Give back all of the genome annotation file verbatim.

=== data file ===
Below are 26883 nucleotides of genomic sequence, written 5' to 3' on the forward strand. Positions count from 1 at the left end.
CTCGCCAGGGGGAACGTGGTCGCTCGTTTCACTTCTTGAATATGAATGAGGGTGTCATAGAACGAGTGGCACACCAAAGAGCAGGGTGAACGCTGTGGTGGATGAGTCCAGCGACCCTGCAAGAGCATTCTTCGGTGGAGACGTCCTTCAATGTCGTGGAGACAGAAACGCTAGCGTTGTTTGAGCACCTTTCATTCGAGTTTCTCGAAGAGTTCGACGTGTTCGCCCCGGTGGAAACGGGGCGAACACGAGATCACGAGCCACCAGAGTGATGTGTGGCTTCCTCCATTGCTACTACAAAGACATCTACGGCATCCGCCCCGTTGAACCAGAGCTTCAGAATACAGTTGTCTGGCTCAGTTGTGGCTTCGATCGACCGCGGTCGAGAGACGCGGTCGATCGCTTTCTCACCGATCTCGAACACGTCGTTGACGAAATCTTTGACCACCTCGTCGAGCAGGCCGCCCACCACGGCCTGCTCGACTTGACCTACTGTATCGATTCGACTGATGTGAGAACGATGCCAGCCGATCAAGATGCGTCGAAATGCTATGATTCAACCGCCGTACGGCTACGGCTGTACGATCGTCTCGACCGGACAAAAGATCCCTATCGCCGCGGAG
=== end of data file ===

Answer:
Below are 26883 nucleotides of genomic sequence, written 5' to 3' on the forward strand. Positions count from 1 at the left end.
CTCGCCAGGGGGAACGTGGTCGCTCGTTTCACTTCTTGAATATGAATGAGGGTGTCATAGAACGAGTGGCACACCAAAGAGCAGGGTGAACGCTGTGGTGGATGAGTCCAGCGACCCTGCAAGAGCATTCTTCGGTGGAGACGTCCTTCAATGTCGTGGAGACAGAAACGCTAGCGTTGTTTGAGCACCTTTCATTCGAGTTTCTCGAAGAGTTCGACGTGTTCGCCCCGGTGGAAACGGGGCGAACACGAGATCACGAGCCACCAGAGTGATGTGTGGCTTCCTCCATTGCTACTACAAAGACATCTACGGCATCCGCCCCGTTGAACCAGAGCTTCAGAATACAGTTGTCTGGCTCAGTTGTGGCTTCGATCGACCGCGGTCGAGAGACGCGGTCGATCGCTTTCTCACCGATCTCGAACACGTCGTTGACGAAATCTTTGACCACCTCGTCGAGCAGGCCGCCCACCACGGCCTGCTCGACTTGACCTACTGTATCGATTCGACTGATGTGAGAACGATGCCAGCCGATCAAGATGCGTCGAAATGCTATGATTCAACCGCCGTACGGCTACGGCTGTACGATCGTCTCGACCGGACAAAAGATCCCTATCGCCGCGGAG